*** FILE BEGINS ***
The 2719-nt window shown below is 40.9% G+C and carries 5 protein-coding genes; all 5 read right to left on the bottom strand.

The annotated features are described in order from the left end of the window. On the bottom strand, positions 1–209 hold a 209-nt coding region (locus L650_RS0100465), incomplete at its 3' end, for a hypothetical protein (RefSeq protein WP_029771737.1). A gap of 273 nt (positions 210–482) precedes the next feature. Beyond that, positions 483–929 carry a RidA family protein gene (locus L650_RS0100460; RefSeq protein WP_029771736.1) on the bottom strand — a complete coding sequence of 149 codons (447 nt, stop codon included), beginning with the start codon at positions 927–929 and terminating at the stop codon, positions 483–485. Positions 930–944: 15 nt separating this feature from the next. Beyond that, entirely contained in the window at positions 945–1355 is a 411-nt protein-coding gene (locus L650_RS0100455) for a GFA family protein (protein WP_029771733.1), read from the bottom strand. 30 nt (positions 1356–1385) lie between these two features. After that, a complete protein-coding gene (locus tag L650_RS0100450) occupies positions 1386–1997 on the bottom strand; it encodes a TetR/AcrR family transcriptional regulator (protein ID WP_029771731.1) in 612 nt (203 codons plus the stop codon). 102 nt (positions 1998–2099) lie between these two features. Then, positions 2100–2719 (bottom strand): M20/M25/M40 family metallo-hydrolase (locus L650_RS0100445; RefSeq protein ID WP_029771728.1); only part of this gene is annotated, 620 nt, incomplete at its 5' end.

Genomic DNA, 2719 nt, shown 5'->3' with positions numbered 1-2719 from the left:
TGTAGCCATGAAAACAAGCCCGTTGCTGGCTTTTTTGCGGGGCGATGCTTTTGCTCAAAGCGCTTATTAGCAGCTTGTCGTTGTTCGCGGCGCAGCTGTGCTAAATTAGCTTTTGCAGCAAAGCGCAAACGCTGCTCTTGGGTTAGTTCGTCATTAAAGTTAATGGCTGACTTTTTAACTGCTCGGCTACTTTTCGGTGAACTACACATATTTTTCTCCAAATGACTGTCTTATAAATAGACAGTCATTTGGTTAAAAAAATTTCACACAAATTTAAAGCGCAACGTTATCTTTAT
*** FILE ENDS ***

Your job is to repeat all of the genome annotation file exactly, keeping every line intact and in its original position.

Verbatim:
The 2719-nt window shown below is 40.9% G+C and carries 5 protein-coding genes; all 5 read right to left on the bottom strand.

The annotated features are described in order from the left end of the window. On the bottom strand, positions 1–209 hold a 209-nt coding region (locus L650_RS0100465), incomplete at its 3' end, for a hypothetical protein (RefSeq protein WP_029771737.1). A gap of 273 nt (positions 210–482) precedes the next feature. Beyond that, positions 483–929 carry a RidA family protein gene (locus L650_RS0100460; RefSeq protein WP_029771736.1) on the bottom strand — a complete coding sequence of 149 codons (447 nt, stop codon included), beginning with the start codon at positions 927–929 and terminating at the stop codon, positions 483–485. Positions 930–944: 15 nt separating this feature from the next. Beyond that, entirely contained in the window at positions 945–1355 is a 411-nt protein-coding gene (locus L650_RS0100455) for a GFA family protein (protein WP_029771733.1), read from the bottom strand. 30 nt (positions 1356–1385) lie between these two features. After that, a complete protein-coding gene (locus tag L650_RS0100450) occupies positions 1386–1997 on the bottom strand; it encodes a TetR/AcrR family transcriptional regulator (protein ID WP_029771731.1) in 612 nt (203 codons plus the stop codon). 102 nt (positions 1998–2099) lie between these two features. Then, positions 2100–2719 (bottom strand): M20/M25/M40 family metallo-hydrolase (locus L650_RS0100445; RefSeq protein ID WP_029771728.1); only part of this gene is annotated, 620 nt, incomplete at its 5' end.

Genomic DNA, 2719 nt, shown 5'->3' with positions numbered 1-2719 from the left:
TGTAGCCATGAAAACAAGCCCGTTGCTGGCTTTTTTGCGGGGCGATGCTTTTGCTCAAAGCGCTTATTAGCAGCTTGTCGTTGTTCGCGGCGCAGCTGTGCTAAATTAGCTTTTGCAGCAAAGCGCAAACGCTGCTCTTGGGTTAGTTCGTCATTAAAGTTAATGGCTGACTTTTTAACTGCTCGGCTACTTTTCGGTGAACTACACATATTTTTCTCCAAATGACTGTCTTATAAATAGACAGTCATTTGGTTAAAAAAATTTCACACAAATTTAAAGCGCAACGTTATCTTTAT